My first thought is that this is not so much about censorship as it is about the transition from a dying culture to a new one. Then again, maybe it is about censorship. After all, the people who tried to censor the novel decades ago probably had the same thoughtless, well-intentioned motivations.
“I don’t think the Apple representative that I first spoke with even knew what Ulysses was.”
Would it be too ironic to complain that this is a sign of the decline of our great tradition when the instance of it is the most famous modernist celebration of the everyday in English literature? How fares the modernist agenda? If people who work for a company like Apple have never heard of Ulysses, what does that say about education, and about what we are becoming?
Ulysses as an online graphic novel? Can there be a representation of inner stream of consciousness as a graphic novel? As an iPad app? How are graphic novels and e-reading changing reading? McLuhan only knew television and its displacement of the written, but what would he have said about the strange new media we have now? And what happens to consciousness when art about consciousness is taken up into, processed and disseminated by the Gestell? In fact, does the kind of subjectivity Joyce sought to celebrate even exist anymore?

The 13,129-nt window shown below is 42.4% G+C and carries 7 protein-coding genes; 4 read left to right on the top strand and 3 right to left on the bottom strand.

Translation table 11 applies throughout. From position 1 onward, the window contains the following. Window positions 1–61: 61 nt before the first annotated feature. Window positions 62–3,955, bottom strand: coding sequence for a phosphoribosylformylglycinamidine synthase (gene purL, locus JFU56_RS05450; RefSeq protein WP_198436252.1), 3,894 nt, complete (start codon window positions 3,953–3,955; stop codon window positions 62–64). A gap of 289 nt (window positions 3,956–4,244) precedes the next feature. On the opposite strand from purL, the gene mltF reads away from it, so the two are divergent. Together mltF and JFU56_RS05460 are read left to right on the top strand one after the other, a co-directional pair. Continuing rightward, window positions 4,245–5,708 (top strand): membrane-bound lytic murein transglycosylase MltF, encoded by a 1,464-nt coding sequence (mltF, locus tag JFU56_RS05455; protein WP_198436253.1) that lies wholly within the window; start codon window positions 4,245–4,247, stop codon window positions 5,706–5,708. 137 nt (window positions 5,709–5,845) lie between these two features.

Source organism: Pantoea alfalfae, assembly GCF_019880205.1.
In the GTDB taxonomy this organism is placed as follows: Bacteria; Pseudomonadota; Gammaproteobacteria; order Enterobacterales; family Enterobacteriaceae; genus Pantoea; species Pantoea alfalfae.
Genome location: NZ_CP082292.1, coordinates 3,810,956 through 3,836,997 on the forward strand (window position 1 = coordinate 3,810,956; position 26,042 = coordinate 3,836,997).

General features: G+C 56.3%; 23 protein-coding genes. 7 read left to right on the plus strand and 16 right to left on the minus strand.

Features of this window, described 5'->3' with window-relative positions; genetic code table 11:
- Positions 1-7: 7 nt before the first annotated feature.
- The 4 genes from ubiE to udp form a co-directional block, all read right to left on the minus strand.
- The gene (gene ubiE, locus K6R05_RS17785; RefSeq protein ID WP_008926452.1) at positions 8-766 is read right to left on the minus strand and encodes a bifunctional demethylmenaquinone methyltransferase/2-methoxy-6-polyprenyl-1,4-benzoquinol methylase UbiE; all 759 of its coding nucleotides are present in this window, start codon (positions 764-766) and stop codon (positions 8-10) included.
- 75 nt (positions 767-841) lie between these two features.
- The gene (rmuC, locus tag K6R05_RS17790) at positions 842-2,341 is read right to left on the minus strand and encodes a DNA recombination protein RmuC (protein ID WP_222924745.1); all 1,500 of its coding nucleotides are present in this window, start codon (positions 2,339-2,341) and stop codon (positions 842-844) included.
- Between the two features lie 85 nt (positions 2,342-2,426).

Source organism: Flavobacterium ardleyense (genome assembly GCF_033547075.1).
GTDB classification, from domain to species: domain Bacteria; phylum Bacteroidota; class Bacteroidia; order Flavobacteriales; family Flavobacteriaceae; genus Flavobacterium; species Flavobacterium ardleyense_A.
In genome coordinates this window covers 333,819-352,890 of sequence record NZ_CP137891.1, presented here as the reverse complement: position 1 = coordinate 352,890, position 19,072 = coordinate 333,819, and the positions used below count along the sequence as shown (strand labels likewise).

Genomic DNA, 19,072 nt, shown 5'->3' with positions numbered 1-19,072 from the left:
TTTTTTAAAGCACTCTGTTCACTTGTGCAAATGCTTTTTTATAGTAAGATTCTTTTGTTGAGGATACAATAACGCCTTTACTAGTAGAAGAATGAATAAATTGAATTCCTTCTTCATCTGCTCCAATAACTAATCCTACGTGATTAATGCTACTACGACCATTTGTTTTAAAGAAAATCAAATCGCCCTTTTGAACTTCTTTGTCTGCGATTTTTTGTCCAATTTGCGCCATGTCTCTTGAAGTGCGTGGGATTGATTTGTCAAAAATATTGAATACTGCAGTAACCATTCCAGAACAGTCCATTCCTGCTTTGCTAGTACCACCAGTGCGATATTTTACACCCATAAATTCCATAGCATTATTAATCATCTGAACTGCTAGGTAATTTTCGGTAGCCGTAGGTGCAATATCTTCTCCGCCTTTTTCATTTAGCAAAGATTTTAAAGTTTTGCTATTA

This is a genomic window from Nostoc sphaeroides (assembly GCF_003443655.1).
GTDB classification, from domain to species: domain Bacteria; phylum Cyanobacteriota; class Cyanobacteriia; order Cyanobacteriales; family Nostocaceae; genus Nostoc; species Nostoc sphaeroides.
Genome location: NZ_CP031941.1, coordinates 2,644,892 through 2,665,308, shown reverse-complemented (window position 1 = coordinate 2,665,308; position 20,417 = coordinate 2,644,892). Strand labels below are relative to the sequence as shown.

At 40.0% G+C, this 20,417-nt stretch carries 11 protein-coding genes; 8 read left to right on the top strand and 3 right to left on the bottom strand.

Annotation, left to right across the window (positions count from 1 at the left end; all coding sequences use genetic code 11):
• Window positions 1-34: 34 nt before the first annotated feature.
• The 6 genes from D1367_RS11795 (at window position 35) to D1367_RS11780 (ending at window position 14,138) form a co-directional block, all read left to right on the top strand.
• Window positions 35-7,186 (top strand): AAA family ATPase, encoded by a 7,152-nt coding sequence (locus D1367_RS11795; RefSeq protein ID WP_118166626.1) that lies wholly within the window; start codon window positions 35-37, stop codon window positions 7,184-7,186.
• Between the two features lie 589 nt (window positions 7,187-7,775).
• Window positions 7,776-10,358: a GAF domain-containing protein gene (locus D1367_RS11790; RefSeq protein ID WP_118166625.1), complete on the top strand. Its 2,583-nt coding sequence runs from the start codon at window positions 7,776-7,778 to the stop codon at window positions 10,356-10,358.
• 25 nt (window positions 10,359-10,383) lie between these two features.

Foucaultian questions. “The irony of this deployment is in having us believe that our ‘liberation’ is in the balance.” If about a billion uploads and downloads of pornographic video hasn’t liberated us, I don’t know what will.
Lastly, and I don’t know at all where this goes, I was just yesterday reading the beginning of Ayn Rand’s The Fountainhead, which is also attempting to navigate the tension between the bourgeois novel, sexuality and the advent of modernism. The Fountainhead and Ulysses occupy a common space, which they proceed to explore in as different a manner as can be conceived. And yet given its cinematic dialogue, and its highly visual and objectifying style, the thought of an iPad app graphic novel of The Fountainhead seems like the most natural thing in the world. And to bring our ironies full circle, The Fountainhead’s relentless hostility to the everyday has been embraced by everyday people to an extraordinary degree, while Ulysses’ celebration of the everyday requires a Ph.D. in English literature to fully appreciate.
In any event, wake up and smell the kidneys. Transfigure your everyday. I will. Yes.